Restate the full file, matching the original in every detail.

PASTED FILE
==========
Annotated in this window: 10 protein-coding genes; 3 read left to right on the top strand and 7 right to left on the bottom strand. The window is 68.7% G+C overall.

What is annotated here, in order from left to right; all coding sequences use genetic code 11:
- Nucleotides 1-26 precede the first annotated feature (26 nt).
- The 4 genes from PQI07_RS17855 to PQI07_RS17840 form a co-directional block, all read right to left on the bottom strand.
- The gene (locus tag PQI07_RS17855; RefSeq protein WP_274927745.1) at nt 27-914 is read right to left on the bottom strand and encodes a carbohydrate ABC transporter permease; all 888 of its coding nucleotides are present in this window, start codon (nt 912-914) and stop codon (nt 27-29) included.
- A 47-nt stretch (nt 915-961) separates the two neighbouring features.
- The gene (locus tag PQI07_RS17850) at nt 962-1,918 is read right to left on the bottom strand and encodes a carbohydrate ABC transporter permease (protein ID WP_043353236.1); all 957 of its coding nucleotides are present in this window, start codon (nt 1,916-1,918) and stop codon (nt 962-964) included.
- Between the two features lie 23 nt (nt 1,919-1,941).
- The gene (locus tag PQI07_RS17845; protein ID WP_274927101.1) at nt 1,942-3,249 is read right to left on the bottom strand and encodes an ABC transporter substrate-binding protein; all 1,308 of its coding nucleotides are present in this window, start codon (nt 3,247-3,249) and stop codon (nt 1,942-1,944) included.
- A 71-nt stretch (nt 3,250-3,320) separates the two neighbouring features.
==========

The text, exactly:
Annotated in this window: 10 protein-coding genes; 3 read left to right on the top strand and 7 right to left on the bottom strand. The window is 68.7% G+C overall.

What is annotated here, in order from left to right; all coding sequences use genetic code 11:
- Nucleotides 1-26 precede the first annotated feature (26 nt).
- The 4 genes from PQI07_RS17855 to PQI07_RS17840 form a co-directional block, all read right to left on the bottom strand.
- The gene (locus tag PQI07_RS17855; RefSeq protein WP_274927745.1) at nt 27-914 is read right to left on the bottom strand and encodes a carbohydrate ABC transporter permease; all 888 of its coding nucleotides are present in this window, start codon (nt 912-914) and stop codon (nt 27-29) included.
- A 47-nt stretch (nt 915-961) separates the two neighbouring features.
- The gene (locus tag PQI07_RS17850) at nt 962-1,918 is read right to left on the bottom strand and encodes a carbohydrate ABC transporter permease (protein ID WP_043353236.1); all 957 of its coding nucleotides are present in this window, start codon (nt 1,916-1,918) and stop codon (nt 962-964) included.
- Between the two features lie 23 nt (nt 1,919-1,941).
- The gene (locus tag PQI07_RS17845; protein ID WP_274927101.1) at nt 1,942-3,249 is read right to left on the bottom strand and encodes an ABC transporter substrate-binding protein; all 1,308 of its coding nucleotides are present in this window, start codon (nt 3,247-3,249) and stop codon (nt 1,942-1,944) included.
- A 71-nt stretch (nt 3,250-3,320) separates the two neighbouring features.